Why the ACLU Won’t Get Any Legal Fees from the Christian Clerk Who Refused to Issue Homosexual ‘Marriage’ Licenses

When Matt Bevin became Kentucky’s governor in 2015, he said he’d protect Christian county clerks who refused to issue marriage licenses in their names to homosexuals.

Gov. Bevin signed an executive order to remove their names from these documents to protect their conscience and religious freedom, and the legislature followed up with a bill.

A court dismissed the cases against Davis. Even though it was a win as far as Davis and other religious county clerks were concerned, they didn’t technically win the case, and neither did the ACLU, the organization that sued her. The issue became moot once clerks’ names no longer appeared on the government documents.

That’s why a judge just told the ACLU that they won’t be getting any money from Davis after they sued her, this time to recover legal fees. This is what the judge wrote (emphasis added):

“[T]he plaintiffs are not ‘prevailing parties’ within the meaning of § 1988, and are therefore not entitled to an award of attorneys’ fees,” wrote U. S. Magistrate Judge Edward Atkins on Monday. He noted that legislative changes—not a court ruling—brought an end to the legal matter, which was subsequently declared moot. Therefore, Atkins explained, the ACLU and the homosexuals it represented cannot be considered the victors in the case.

“[U]pon the enactment of Kentucky Senate Bill 216, which removed the name of the county clerk from marriage license forms, all claims asserted in this action, including the pending appeals, were dismissed as moot, and the preliminary injunction, vacated,” he outlined.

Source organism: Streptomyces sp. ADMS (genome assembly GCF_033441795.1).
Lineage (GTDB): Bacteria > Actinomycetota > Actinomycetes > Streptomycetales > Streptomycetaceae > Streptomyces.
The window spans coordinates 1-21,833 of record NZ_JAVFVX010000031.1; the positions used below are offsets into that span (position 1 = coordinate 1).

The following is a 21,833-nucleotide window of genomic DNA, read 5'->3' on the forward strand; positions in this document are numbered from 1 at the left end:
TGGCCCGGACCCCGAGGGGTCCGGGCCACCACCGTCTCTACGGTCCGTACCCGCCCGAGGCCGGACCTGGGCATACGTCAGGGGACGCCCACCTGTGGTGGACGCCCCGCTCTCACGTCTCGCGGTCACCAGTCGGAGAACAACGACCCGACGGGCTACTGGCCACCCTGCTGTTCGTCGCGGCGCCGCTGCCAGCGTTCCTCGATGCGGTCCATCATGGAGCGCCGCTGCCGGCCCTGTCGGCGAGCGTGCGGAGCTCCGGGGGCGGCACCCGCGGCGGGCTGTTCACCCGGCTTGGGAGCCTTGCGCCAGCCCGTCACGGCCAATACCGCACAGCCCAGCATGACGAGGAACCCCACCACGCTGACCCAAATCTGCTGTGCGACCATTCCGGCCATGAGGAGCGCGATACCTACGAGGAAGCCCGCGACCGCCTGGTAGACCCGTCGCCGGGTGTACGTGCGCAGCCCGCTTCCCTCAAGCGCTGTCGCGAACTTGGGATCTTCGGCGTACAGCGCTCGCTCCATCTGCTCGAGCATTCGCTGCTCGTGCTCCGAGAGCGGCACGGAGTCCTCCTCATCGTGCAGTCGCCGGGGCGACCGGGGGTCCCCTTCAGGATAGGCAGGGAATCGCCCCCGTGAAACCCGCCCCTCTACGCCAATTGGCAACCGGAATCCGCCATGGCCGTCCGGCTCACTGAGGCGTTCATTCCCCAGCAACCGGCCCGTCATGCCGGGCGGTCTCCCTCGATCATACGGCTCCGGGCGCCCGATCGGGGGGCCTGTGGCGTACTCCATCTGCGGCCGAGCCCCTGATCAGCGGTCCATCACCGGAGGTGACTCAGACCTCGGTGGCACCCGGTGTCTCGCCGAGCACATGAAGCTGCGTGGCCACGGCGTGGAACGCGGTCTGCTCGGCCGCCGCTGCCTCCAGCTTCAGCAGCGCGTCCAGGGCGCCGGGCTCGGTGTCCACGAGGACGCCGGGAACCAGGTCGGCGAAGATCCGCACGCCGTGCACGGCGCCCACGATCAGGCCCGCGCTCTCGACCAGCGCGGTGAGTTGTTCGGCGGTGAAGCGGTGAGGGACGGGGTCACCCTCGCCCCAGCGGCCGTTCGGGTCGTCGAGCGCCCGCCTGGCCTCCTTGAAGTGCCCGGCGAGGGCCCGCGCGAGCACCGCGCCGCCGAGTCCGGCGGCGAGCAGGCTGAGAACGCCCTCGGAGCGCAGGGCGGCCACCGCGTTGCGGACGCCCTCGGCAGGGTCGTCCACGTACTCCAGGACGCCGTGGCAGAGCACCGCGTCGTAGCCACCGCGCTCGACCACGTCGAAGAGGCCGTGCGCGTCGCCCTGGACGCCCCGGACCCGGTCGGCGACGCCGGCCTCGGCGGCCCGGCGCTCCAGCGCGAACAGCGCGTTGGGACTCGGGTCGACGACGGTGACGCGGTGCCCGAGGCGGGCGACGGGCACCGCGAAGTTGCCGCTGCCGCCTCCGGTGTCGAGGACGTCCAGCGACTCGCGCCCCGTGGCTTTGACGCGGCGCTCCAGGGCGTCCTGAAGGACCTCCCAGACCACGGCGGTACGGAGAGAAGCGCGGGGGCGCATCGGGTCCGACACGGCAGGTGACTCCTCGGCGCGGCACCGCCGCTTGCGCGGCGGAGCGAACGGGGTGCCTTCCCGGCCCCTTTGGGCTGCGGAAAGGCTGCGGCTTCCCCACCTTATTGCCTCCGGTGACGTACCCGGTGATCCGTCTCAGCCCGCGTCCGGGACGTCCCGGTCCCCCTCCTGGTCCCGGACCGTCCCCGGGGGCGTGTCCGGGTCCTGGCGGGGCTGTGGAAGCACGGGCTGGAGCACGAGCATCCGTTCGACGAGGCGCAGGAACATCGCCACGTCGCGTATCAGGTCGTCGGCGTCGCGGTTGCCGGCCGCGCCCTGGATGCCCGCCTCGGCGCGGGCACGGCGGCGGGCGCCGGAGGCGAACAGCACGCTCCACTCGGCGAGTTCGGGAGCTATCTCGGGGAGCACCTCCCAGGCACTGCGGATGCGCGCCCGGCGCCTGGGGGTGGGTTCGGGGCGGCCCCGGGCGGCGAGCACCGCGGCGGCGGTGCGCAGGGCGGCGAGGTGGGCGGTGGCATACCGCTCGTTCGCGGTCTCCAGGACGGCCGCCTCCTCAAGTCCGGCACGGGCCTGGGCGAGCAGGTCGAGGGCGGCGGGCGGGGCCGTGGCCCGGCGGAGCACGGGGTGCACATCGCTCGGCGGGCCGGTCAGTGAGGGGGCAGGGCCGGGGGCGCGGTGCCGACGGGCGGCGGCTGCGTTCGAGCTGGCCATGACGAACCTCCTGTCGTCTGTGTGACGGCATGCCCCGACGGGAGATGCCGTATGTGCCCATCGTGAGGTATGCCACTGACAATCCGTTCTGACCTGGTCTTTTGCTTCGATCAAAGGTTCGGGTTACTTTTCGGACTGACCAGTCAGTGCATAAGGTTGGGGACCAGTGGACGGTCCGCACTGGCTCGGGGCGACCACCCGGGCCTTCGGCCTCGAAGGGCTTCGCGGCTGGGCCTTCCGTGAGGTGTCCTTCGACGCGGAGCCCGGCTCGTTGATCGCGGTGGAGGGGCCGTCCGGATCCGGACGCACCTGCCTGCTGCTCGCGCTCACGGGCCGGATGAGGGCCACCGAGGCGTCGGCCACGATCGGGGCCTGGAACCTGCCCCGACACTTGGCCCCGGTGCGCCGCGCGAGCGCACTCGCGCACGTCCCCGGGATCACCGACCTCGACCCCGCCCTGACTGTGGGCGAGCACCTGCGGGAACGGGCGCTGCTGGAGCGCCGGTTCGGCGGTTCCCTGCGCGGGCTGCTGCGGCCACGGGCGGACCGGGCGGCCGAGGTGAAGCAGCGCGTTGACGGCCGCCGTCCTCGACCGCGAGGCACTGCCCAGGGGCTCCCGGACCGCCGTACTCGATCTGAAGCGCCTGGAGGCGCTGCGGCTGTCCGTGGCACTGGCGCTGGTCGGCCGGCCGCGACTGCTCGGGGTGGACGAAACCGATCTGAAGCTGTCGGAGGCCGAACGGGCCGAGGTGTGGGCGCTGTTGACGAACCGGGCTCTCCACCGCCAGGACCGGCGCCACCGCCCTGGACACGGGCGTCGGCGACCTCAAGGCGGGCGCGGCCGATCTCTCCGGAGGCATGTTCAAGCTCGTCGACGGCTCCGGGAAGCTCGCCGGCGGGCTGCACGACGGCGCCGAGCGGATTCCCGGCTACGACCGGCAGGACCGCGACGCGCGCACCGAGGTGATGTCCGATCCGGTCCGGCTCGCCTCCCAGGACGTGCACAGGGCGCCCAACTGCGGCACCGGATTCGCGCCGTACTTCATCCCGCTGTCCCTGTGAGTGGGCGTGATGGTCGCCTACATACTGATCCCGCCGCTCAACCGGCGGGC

“This voluntary conduct by the state changing the marriage license forms so that the county clerk, Kim Davis, was no longer required to sign the license, does not signal that the plaintiffs prevailed in the action, and cannot serve as the basis for an award of attorney’s fees,” Atkins ruled.

A federal judge sent Davis to jail for six days for refusing to issue marriage licenses to homosexuals in her capacity as county clerk. Her legal issues aren’t over. Davis’s legal counsel, Liberty Counsel, reported that one of the plaintiffs is trying to reinstate a case against her.

Today’s argument is regarding the Ermold plaintiffs’ appeal of that dismissal last year.

“The Ermold plaintiffs are not satisfied with the marriage license they received while Kim Davis was in jail,” said Roger Gannam, Liberty Counsel’s Assistant Vice President of Legal Affairs. “Their vain claims for money and attention were rightfully dismissed,” Gannam continued, “and the court should deny their vindictive attempt to take away the religious liberty victory Kim Davis secured for all Americans who want to perform public service without giving up their constitutional rights.”

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